This is Part Two of a two-part series on breakfast-in-the-classroom at McMinnville School District in Oregon. Today we will hear from principals at two McMinnville Schools—Margie Johnson from Grandhaven Elementary and Kourtney Ferrua of Wascher Elementary—on why they believe breakfast-in-the-classroom is the perfect fit for their schools. Don’t miss Part One of our McMinnville series, featuring interviews with Director of Nutrition Services Cindi Hiatt-Henry and Crista Hawkins of the Oregon Dairy Council.
If there is one thing we know school breakfast needs it is principal champions who believe in the benefits of the program, and are willing to share their stories with other administrators. Over the years we have spoken with many school nutrition program directors and managers, and if there is one thing they agree on it is this: Having a supportive principal in your corner can make all the difference for a successful breakfast-in-the-classroom program.
We sat down to talk to two principals from McMinnville Public Schools about the breakfast-in-the-classroom program at their schools. Margie Johnson is the principal at Grandhaven Elementary, where Hiatt-Henry launched her BIC pilot program. We asked Margie what made her so willing to embrace breakfast-in-the-classroom.
“Back when I was a teacher—I taught in another state, before there was even such a thing as a school breakfast program!—I had kids who often came to school late, and I was very much aware that they probably had not had breakfast,” she explained. “I brought in a toaster, bread, peanut butter, and jelly, and I offered it to any child who wanted it before the day was started.”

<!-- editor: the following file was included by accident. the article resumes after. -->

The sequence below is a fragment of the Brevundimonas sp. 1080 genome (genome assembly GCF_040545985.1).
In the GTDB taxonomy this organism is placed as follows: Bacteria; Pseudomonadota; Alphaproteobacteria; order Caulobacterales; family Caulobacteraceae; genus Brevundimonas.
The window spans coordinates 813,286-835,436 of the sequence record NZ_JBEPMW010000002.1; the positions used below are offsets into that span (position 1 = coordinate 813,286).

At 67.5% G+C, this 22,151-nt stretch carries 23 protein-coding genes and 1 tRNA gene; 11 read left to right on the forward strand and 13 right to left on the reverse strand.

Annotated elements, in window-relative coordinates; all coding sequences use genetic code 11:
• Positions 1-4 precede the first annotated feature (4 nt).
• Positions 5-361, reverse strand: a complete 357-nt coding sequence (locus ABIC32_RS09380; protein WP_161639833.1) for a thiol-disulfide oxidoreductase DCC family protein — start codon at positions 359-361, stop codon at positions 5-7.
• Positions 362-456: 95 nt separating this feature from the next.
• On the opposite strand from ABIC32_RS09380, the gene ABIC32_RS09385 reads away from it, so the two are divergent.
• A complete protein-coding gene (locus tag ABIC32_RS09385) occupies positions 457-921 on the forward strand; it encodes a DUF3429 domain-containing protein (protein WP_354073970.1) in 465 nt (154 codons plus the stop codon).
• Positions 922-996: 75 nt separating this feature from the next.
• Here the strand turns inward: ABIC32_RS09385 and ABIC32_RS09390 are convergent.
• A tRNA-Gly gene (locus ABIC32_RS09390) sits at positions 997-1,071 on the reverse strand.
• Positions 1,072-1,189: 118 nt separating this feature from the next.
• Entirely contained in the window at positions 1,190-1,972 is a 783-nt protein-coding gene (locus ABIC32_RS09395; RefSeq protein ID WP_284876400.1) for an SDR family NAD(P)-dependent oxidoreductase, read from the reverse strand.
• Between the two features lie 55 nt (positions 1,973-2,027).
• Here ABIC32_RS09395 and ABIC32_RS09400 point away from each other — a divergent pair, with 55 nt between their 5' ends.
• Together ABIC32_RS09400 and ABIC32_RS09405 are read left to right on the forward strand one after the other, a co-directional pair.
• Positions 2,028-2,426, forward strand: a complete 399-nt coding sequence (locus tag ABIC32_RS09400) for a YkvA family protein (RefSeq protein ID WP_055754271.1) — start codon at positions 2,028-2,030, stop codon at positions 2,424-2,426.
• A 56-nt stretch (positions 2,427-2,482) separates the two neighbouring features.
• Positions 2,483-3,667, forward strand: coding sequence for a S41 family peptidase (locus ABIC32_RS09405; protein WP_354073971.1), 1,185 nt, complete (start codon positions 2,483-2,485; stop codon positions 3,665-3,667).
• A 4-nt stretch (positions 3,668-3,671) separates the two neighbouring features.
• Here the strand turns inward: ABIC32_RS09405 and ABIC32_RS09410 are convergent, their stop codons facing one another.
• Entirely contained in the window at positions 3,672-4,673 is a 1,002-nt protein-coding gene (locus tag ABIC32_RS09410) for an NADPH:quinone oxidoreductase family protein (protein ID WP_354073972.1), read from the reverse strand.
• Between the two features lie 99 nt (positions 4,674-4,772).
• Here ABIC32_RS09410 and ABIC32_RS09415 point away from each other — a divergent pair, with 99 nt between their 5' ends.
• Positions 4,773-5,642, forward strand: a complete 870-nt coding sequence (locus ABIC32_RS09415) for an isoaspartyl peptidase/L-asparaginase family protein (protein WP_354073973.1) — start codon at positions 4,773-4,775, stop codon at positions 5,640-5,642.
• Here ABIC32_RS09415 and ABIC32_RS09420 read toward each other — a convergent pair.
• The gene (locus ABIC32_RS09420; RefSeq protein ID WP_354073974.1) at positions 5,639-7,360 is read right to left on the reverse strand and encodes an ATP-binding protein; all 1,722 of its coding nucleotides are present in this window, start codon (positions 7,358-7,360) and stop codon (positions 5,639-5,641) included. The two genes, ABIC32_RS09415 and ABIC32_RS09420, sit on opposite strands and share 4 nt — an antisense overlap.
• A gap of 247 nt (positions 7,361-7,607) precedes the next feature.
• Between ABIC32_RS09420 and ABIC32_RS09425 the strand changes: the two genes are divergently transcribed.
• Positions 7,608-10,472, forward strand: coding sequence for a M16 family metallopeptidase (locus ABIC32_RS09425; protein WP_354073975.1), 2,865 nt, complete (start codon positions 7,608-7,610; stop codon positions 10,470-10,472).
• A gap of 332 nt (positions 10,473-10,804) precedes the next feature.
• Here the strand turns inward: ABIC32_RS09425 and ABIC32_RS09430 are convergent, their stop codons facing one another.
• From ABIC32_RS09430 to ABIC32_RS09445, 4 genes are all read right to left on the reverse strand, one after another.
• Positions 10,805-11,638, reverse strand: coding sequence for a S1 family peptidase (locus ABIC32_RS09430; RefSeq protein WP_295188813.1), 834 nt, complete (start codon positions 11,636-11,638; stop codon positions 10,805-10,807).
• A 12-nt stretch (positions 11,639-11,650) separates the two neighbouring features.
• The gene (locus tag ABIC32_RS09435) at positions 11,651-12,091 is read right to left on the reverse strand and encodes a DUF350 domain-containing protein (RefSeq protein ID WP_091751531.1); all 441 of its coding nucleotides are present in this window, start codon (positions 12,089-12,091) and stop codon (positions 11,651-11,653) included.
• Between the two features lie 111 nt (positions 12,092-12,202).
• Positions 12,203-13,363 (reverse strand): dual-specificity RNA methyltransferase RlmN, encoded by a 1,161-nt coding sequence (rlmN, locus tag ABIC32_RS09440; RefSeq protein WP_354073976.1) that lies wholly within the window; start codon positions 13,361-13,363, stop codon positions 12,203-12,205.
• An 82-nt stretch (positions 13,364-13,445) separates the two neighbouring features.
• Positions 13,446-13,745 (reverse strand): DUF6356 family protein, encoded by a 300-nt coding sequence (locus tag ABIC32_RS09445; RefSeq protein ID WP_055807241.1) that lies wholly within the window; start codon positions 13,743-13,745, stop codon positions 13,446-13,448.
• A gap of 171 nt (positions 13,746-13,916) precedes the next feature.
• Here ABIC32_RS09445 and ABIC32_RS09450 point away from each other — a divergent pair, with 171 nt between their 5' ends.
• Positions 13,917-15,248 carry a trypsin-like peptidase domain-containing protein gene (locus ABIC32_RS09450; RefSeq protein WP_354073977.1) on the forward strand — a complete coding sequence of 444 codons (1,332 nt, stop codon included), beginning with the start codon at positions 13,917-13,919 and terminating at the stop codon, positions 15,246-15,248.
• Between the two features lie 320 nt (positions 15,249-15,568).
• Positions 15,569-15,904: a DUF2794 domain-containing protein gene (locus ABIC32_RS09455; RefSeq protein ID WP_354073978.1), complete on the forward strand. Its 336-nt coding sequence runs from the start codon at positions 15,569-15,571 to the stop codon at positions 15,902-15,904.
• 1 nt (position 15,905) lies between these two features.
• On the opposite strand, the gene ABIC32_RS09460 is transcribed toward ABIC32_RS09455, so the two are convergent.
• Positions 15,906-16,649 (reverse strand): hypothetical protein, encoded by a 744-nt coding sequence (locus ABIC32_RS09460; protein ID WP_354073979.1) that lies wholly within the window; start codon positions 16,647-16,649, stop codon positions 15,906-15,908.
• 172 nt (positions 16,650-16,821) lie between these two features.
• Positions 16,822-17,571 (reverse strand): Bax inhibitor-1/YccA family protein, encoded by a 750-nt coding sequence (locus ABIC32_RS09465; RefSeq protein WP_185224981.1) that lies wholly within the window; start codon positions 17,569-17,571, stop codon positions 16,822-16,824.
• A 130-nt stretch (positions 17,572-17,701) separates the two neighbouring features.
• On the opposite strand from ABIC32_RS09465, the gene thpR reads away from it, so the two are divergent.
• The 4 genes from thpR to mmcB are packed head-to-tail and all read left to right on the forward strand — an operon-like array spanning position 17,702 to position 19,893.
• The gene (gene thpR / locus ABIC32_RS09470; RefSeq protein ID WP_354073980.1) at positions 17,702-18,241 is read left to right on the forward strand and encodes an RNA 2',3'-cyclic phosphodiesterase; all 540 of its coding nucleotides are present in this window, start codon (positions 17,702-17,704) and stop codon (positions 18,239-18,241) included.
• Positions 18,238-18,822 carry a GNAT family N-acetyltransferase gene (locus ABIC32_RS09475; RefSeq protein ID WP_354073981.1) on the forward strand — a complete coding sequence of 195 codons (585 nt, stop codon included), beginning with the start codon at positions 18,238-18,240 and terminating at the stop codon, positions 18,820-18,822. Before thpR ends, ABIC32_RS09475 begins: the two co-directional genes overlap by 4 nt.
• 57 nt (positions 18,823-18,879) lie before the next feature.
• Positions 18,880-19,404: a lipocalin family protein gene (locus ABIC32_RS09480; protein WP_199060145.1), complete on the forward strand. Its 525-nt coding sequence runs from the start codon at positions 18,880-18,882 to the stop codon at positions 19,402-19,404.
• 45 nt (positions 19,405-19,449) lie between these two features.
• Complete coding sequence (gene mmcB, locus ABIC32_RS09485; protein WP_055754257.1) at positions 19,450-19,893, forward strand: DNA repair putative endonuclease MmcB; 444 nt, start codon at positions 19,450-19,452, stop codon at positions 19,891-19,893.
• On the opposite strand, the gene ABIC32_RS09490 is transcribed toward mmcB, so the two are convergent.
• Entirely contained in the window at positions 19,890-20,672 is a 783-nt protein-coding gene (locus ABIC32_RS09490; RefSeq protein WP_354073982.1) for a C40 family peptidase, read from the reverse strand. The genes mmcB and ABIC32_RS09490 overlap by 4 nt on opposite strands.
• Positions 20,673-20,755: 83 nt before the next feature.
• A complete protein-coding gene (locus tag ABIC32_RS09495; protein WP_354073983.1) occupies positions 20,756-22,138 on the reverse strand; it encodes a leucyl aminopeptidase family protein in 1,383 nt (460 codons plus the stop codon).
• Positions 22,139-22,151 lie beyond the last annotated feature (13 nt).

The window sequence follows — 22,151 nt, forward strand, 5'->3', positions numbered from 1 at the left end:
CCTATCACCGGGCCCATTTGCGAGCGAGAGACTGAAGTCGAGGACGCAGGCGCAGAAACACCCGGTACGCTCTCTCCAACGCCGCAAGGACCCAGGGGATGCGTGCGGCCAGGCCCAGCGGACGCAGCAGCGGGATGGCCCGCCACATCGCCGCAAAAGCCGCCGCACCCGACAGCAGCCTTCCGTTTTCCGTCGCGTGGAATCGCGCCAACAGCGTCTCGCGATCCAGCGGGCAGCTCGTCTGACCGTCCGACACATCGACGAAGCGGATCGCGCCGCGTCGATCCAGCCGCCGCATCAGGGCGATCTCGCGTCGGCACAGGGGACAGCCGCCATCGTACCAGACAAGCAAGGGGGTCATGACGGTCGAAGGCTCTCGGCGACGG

“People don’t realize—children are unable to learn until all of their basic needs are met, and hunger is one. It was amazing, the difference the food made in allowing them to focus in the morning.”
So when Hiatt-Henry presented the idea of BIC at a principals meeting, Johnson thought back to the effect that toaster had on her own students years ago, and jumped at the chance. “It was new, and people didn’t understand it but I thought it sounded great,” she said, and went about the business of collecting data for staffers to better understand the impact of breakfast on students.
“I put together a few articles, and had the staff read, highlight, and interact with the text,” explained Johnson. “We shared pros and cons in small groups, and then as a whole group, and it was unanimous among the teachers that [BIC] would be a great addition at our school.”
Johnson is quick to point out that the school nutrition staff worked hard to make BIC happen at Grandhaven. “I have an awesome kitchen manager, Claudia Hamilton, who has really embraced this program and she wants it to work—and she is thrilled that every kid is getting breakfast,” said Margie. “We were the first school to be brave enough to try it, and it’s been wonderful. Participation for breakfast is amazing—almost 100 percent—and we no longer have a line of kids at the office mid-morning; we have seen a lot of benefits.”